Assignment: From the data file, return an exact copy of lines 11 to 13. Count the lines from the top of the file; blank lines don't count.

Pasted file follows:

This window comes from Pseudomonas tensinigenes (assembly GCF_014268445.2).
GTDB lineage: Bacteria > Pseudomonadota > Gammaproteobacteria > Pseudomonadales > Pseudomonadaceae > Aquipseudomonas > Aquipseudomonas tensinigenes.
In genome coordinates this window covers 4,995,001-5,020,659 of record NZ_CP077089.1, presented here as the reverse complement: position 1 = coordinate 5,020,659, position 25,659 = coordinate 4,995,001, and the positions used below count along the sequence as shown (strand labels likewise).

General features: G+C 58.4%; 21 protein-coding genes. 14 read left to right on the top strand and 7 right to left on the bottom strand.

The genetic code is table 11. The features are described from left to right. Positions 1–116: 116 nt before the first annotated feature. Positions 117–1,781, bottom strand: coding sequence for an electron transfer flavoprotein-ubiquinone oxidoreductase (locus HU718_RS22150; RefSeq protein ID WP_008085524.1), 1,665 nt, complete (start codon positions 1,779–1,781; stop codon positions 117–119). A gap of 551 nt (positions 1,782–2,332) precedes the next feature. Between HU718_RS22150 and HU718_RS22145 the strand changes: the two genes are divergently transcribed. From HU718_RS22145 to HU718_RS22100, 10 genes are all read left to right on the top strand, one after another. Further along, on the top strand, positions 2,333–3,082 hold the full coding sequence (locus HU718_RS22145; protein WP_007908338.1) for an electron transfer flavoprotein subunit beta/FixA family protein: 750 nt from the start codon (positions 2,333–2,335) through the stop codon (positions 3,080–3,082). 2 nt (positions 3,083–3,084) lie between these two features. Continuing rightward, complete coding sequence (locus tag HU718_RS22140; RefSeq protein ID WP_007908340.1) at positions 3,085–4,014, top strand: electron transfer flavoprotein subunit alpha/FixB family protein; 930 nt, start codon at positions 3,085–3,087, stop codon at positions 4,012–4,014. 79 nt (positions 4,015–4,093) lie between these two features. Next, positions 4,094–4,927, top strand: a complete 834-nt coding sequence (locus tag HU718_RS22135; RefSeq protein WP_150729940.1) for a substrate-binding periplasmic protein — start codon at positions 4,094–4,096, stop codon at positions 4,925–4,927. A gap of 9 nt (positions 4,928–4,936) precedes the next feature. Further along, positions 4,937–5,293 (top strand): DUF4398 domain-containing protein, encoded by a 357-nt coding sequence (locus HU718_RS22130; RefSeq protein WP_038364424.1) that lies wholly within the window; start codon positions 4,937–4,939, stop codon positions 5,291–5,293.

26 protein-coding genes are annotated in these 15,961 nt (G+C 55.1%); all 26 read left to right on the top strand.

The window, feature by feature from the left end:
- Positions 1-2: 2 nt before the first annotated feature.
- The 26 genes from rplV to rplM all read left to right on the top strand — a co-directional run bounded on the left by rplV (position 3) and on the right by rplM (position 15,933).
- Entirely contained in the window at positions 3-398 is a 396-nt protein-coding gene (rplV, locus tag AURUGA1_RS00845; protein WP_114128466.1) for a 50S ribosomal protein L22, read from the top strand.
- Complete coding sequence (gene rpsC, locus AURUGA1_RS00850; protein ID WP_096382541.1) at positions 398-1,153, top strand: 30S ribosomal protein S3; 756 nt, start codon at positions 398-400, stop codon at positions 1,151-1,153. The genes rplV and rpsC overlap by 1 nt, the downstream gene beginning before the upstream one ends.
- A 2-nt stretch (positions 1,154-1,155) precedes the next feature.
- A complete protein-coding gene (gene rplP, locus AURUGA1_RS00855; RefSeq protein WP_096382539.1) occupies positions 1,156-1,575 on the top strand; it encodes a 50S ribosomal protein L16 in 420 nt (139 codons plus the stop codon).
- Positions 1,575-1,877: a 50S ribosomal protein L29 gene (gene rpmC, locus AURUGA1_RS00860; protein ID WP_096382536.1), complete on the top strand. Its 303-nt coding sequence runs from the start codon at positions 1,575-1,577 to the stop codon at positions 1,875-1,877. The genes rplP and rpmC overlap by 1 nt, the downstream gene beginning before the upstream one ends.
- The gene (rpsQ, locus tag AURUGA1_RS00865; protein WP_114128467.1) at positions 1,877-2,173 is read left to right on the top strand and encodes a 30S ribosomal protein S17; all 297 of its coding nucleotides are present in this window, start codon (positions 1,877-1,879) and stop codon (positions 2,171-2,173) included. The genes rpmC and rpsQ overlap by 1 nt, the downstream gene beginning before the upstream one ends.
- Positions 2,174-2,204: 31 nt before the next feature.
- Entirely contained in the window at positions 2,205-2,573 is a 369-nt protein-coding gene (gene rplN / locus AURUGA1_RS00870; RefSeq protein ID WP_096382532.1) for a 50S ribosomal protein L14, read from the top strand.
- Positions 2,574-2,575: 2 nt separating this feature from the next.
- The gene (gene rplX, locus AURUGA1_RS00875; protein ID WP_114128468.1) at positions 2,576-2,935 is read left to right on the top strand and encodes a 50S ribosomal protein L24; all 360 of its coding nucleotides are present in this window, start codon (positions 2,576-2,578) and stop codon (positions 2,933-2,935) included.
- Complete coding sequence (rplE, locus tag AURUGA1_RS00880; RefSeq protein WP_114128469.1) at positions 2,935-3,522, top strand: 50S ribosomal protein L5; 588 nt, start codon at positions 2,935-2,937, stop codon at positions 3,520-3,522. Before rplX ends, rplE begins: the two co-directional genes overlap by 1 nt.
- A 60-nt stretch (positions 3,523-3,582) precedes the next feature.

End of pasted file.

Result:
- Complete coding sequence (gene rpsC, locus AURUGA1_RS00850; protein ID WP_096382541.1) at positions 398-1,153, top strand: 30S ribosomal protein S3; 756 nt, start codon at positions 398-400, stop codon at positions 1,151-1,153. The genes rplV and rpsC overlap by 1 nt, the downstream gene beginning before the upstream one ends.
- A 2-nt stretch (positions 1,154-1,155) precedes the next feature.
- A complete protein-coding gene (gene rplP, locus AURUGA1_RS00855; RefSeq protein WP_096382539.1) occupies positions 1,156-1,575 on the top strand; it encodes a 50S ribosomal protein L16 in 420 nt (139 codons plus the stop codon).